Monash University receives major grants from Diabetes Australia

Monash University gets boost from Diabetes Australia Research Trust

As global rates of diabetes escalate, Monash University research projects addressing this urgent health priority have been awarded major grants from Diabetes Australia.

Monash University
Study at health sciences at Monash University

Coinciding with World Diabetes Day on Nov. 14, Diabetes Australia hosted an especial event to announce the largest-ever funding of Australian diabetes research projects.

Among 46 research projects granted funding nationally, totalling $3.5 million, five Monash University projects were awarded grants for Type 1 and 2 diabetes-focused research.

Dr Eliana Marino, from the School of Biomedical Sciences, received $150,000—the largest allocated funding in Victoria—for research focused on understanding the role of diet, gut microbiota and immune system in the development of Type 1 Diabetes.

With diet now a leading cause for the increased incidence of diabetes in Western countries, Dr Marino’s work may lead to new opportunities for the prevention and treatment of Type 1 Diabetes.

“The Diabetes Australia Research Grant will provide me with the support necessary to be competitive in my own right with NHMRC, ARC grants; and will allow me to engage and supervise more students and to generate high-impact publications,” Dr Marino said, adding that for those researchers who work in the field of diabetes as he does, this award represents an honour and an important milestone. “With this success, Monash University is demonstrating one more time to be one of the best science research-intensive universities in Australia.”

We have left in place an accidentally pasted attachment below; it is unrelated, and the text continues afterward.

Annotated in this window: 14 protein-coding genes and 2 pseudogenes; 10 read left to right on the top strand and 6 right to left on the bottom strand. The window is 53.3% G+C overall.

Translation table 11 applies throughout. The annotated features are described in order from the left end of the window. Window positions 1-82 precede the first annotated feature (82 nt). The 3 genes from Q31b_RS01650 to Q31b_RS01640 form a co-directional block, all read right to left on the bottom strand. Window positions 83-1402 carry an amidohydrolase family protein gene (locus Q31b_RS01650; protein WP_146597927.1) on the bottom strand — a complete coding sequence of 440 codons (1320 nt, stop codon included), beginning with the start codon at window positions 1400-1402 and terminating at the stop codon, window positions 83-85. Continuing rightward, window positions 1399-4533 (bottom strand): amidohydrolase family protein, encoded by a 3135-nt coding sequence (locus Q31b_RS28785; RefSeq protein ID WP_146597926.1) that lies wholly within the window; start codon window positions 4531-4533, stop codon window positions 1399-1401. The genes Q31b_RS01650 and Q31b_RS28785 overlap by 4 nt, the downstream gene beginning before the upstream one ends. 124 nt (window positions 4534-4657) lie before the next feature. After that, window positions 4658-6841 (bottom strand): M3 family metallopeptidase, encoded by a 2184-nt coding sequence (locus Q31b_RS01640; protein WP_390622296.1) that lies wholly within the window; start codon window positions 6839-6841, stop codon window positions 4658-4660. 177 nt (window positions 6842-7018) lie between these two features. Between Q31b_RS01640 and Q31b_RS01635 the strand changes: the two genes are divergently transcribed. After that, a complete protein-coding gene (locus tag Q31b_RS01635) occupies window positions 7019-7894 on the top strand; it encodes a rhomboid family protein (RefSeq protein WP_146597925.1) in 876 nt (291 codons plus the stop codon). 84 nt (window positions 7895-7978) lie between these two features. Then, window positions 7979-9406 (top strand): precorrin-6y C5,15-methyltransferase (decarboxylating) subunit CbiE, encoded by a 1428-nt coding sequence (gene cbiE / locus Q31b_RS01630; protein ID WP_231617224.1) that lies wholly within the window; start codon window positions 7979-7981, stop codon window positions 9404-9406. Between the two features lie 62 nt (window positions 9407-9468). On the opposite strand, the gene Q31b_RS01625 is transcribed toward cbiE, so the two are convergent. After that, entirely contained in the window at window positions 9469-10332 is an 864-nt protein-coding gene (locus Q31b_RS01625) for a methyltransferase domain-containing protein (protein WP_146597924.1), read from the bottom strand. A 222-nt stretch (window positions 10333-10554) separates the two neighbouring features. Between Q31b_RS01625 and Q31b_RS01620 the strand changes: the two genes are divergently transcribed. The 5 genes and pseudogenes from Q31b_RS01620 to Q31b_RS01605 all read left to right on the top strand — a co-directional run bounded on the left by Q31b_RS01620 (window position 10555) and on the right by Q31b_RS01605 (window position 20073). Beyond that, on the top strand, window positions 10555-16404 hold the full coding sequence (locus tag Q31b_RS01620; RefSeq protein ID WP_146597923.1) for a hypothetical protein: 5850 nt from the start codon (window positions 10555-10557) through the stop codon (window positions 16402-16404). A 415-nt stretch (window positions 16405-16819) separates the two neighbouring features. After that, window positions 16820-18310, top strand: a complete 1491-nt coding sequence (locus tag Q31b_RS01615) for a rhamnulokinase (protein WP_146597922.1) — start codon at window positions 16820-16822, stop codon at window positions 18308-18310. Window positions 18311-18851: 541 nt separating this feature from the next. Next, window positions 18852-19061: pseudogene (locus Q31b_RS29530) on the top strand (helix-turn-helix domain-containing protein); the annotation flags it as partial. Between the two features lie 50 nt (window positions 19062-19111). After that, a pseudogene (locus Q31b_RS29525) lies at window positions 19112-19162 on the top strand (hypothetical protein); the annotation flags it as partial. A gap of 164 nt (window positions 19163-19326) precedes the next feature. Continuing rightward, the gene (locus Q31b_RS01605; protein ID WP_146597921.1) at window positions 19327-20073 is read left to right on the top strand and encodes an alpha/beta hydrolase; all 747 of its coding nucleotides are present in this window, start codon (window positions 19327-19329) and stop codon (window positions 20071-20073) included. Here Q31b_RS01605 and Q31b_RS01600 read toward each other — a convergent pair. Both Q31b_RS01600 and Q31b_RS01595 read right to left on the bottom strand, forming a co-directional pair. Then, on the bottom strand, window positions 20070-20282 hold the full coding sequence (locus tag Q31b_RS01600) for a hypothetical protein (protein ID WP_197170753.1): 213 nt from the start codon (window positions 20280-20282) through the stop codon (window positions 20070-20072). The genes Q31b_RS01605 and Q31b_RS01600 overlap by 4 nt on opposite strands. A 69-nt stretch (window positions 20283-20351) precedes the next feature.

Research grants were also awarded to Dr Clinton Bruce, Professor Mark Sleeman and Professor Matthew Watt, of the Department of Physiology, and Dr Jinhua Li, Department of Anatomy and Developmental Biology.

The School of Biomedical Sciences is the largest school in the Faculty of Medicine, Nursing and .Health Sciences at Monash University.

Monash talented scientists conduct research in cancer, cardiovascular disease, development and stem cells, drug discovery, immunology and infection, metabolism and obesity, neuroscience and structural biology. In 2012, they published 553 publications and secured $53 million of income from national and international funding agencies.


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